• "Larson recounts the fascinating tale of the Columbian Exposition at the 1893 Chicago World's Fair called The White City, the center of gripping stories about the two men who shaped its place in history: a visionary architect and an insatiable serial killer."@en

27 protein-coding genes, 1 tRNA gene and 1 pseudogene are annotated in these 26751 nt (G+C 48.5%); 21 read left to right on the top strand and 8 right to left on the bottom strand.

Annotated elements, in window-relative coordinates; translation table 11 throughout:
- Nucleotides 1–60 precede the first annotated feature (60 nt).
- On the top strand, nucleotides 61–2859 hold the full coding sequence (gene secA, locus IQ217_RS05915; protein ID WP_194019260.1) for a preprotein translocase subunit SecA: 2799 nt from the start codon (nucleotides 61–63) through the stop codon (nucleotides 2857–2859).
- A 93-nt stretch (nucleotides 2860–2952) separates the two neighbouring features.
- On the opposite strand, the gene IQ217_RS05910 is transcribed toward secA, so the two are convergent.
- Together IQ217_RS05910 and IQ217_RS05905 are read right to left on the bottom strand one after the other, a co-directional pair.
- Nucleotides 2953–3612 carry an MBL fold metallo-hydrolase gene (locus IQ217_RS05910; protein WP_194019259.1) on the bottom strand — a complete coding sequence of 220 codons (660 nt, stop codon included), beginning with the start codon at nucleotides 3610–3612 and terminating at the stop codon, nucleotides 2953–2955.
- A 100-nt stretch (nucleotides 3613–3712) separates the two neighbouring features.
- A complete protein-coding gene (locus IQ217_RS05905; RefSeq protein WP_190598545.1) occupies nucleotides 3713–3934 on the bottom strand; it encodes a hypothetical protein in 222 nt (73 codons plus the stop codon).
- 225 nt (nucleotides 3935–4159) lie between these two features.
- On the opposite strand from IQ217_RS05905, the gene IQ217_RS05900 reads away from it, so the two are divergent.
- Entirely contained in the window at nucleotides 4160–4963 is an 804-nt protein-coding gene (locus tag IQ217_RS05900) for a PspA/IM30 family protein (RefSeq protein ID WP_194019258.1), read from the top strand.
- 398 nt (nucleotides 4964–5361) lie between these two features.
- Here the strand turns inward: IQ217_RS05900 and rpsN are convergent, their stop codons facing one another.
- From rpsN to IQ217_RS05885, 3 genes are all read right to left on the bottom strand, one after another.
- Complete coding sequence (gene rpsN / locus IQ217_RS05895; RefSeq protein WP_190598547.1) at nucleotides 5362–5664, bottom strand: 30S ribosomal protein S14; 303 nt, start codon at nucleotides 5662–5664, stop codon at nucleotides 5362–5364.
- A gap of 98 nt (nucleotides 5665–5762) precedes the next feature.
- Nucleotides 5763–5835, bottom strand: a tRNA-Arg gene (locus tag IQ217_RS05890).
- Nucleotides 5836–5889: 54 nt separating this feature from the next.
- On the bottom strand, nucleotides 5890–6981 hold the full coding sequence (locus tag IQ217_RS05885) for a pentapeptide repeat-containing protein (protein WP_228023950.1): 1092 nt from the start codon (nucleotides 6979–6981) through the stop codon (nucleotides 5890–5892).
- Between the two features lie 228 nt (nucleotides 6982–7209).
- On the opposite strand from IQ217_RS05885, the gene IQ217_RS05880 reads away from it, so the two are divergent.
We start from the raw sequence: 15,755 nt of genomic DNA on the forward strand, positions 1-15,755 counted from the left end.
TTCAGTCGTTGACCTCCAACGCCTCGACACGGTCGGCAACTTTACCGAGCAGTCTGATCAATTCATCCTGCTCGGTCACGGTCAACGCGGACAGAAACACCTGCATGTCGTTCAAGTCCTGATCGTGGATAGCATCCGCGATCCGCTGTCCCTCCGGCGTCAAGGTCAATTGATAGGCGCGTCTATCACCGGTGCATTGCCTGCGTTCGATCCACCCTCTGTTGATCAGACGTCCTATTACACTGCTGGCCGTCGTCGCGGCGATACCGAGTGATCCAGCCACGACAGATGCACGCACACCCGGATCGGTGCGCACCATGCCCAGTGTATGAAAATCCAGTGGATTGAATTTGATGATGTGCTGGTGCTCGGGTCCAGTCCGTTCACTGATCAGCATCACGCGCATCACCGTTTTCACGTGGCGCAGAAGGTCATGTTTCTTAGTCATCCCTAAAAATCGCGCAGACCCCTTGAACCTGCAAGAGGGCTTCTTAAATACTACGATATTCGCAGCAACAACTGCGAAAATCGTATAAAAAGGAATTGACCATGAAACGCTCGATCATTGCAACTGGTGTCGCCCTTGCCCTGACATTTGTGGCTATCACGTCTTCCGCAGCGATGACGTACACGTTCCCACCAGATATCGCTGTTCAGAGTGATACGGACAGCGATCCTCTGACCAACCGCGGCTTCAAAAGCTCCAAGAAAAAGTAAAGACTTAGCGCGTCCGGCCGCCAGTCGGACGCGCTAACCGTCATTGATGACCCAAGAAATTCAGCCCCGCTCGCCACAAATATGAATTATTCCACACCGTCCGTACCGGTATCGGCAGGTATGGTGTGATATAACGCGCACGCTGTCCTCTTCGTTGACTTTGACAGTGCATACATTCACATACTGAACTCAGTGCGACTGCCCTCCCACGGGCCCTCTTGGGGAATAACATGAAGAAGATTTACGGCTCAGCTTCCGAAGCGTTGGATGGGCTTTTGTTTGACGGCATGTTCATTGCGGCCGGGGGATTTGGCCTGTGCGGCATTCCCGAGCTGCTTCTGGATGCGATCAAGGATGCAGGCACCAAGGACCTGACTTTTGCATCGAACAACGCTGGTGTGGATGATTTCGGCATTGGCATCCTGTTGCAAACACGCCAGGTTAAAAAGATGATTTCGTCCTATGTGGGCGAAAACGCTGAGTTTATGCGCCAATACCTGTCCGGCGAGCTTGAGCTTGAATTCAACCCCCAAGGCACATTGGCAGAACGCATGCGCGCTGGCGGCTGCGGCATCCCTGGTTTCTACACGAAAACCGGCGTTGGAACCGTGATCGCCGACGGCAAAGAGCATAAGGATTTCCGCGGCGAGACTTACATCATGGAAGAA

• "Two men, each handsome and unusually adept at his chosen work, embodied an element of the great dynamic that characterized America's rush toward the twentieth century. The architect was Daniel Hudson Burnham, the fair's brilliant director of works and the builder of many of the country's most important structures, including the Flatiron Building in New York and Union Station in Washington, D.C. The murderer was Henry H. Holmes, a young doctor who, in a malign parody of the White City, built his World's Fair Hotel just west of the fairgrounds a torture palace complete with dissection table, gas chamber, and 3,000-degree crematorium. Burnham overcame tremendous obstacles and tragedies as he organized the talents of Frederick Law Olmsted, Charles McKim, Louis Sullivan, and others to transform swampy Jackson Park into the White City, while Holmes used the attraction of the great fair and his own satanic charms to lure scores of young women to their deaths. What makes the story all the more chilling is that Holmes really lived, walking the grounds of that dream city by the lake. [This book] draws the reader into a time of magic and majesty, made all the more appealing by a supporting cast of real-life characters, including Buffalo Bill, Theodore Dreiser, Susan B. Anthony, Thomas Edison, Archduke Francis Ferdinand, and others. In this book the smoke, romance, and mystery of the Gilded Age come alive as never before.-Dust jacket."@en